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Reason Foundation

Higher Education Bloat: University of California Edition

Lisa Snell
August 17, 2010, 11:07pm

The Obama Administration has proposed billions more in higher education spending. Under the proposed 2011 budget, the maximum Pell Grant increases by $160 to $5,710 and would automatically rise by rate of inflation plus 1 percentage point annually over the next decade. The 2011 budget also includes the $10.6 billion American Graduation Initiative to improve and modernize community colleges and a $3.5 billion College Access and Completion Fund. And this is on top of an 80 percent or so increase in higher education spending over the last decade in real dollars.

You might ask what has the ever-increasing federal spending on higher education produced? Jay Greene, Brian Kisida and Jonathan Mills have the answer in a new Goldwater Institute paper: More Administrators. By 2007, there were 9.4 full-time administrators per 100 students compared with
7 full-time instructors, researchers and service providers.

Between 1993 and 2007, the number of full-time administrators per 100 students at America’s leading universities grew by 39 percent, while the number of employees engaged in teaching, research or service only grew by 18 percent. Inflation-adjusted spending on administration per student increased by 61 percent during the same period, while instructional spending per student rose 39 percent.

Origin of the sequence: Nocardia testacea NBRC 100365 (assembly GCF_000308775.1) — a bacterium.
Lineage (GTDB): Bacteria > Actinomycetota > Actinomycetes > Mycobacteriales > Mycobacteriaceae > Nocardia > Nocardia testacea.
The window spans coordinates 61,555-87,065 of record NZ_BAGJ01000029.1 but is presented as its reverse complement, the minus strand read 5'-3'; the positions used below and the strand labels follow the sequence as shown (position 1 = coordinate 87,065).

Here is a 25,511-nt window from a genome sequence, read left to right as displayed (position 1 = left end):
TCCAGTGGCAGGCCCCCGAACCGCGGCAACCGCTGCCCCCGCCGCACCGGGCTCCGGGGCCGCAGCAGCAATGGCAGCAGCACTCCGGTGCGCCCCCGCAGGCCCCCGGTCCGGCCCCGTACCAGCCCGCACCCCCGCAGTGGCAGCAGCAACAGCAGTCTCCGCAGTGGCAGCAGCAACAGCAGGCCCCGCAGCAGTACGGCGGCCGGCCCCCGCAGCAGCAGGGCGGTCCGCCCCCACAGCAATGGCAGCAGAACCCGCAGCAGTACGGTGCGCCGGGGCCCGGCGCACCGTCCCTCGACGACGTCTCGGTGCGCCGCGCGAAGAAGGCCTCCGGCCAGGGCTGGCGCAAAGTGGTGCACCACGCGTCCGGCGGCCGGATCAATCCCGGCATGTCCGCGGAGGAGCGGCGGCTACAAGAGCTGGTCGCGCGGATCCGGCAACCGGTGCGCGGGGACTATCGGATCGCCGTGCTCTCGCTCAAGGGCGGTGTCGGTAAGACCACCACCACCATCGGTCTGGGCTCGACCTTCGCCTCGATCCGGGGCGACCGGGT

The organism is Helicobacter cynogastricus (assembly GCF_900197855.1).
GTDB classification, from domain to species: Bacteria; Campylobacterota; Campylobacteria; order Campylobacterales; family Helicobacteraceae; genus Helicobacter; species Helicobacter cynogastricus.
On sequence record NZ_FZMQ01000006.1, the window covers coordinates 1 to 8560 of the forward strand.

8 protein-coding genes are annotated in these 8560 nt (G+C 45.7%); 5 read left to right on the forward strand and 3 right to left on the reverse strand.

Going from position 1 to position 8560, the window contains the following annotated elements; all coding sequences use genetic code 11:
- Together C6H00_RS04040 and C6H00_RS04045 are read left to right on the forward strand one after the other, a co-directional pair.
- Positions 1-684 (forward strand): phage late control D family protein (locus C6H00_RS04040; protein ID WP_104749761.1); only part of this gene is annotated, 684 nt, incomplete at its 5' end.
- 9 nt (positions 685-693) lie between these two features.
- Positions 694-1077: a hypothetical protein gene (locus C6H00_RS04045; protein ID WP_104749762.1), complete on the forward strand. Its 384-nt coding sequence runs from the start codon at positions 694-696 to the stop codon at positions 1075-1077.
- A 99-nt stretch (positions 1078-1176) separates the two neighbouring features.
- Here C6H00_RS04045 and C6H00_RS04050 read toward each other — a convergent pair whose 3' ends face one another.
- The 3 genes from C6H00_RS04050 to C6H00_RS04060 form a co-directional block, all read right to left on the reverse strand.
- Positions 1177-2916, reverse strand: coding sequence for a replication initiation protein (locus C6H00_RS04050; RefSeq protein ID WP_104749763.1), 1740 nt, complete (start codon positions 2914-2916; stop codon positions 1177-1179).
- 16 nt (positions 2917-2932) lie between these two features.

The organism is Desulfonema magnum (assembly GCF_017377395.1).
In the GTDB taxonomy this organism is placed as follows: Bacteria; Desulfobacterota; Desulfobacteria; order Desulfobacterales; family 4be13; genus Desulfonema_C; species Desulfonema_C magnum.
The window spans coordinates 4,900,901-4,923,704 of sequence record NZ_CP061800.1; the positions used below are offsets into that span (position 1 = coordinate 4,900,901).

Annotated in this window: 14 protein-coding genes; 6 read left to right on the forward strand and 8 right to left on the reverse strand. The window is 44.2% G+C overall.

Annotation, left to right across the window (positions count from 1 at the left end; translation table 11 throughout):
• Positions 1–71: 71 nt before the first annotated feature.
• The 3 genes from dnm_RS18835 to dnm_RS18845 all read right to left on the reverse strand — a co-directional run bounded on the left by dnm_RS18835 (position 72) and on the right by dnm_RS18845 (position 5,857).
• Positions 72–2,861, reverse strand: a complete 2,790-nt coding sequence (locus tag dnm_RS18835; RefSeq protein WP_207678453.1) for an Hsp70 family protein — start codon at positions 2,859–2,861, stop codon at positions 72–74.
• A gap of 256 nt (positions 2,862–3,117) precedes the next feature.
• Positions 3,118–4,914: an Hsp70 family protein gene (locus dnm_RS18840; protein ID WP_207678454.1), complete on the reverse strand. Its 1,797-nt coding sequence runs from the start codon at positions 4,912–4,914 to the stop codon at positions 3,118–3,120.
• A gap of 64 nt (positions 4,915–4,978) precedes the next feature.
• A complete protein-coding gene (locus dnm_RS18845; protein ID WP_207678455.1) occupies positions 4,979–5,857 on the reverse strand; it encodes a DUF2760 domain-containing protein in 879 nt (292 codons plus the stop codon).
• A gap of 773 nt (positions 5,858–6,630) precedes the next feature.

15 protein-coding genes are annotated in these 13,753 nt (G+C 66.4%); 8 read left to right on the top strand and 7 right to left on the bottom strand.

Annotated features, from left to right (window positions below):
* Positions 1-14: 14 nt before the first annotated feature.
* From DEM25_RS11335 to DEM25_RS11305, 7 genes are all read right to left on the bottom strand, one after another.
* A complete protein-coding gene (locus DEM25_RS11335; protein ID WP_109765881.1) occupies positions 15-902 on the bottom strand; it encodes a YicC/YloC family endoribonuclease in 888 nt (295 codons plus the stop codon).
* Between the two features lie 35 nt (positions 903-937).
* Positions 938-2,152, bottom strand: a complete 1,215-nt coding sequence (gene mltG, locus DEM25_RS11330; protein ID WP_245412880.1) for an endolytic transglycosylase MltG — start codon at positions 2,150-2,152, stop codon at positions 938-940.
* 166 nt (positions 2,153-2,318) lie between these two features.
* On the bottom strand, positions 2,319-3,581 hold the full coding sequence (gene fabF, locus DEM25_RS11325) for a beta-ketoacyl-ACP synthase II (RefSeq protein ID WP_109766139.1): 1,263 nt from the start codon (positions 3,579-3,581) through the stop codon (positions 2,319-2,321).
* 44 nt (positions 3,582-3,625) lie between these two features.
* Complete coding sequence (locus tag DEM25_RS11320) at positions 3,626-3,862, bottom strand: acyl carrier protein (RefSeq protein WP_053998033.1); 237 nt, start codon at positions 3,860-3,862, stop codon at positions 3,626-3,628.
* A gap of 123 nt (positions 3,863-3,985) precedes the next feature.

California which has a $20 billion dollar deficit and higher education spending at 11 percent of the budget has grown 107.7 percent between 1990 and 2009. It is shocking to see that California universities have increased spending on "administrative bloat" rather than instruction, research, and services. For example, the Goldwater report ranks UC Davis as having the third highest increase in administrators per 100 students with a 318 percent increase since 1993. By contrast the number of instructors per 100 students fell by 4.5 percent.  Similarly, UC Los Angeles administrators per 100 students grew by 66.8 percent; UC Santa Barbara grew by 106 percent; and UC Santa Cruz grew by 62 percent.


Lisa Snell is Director of Education


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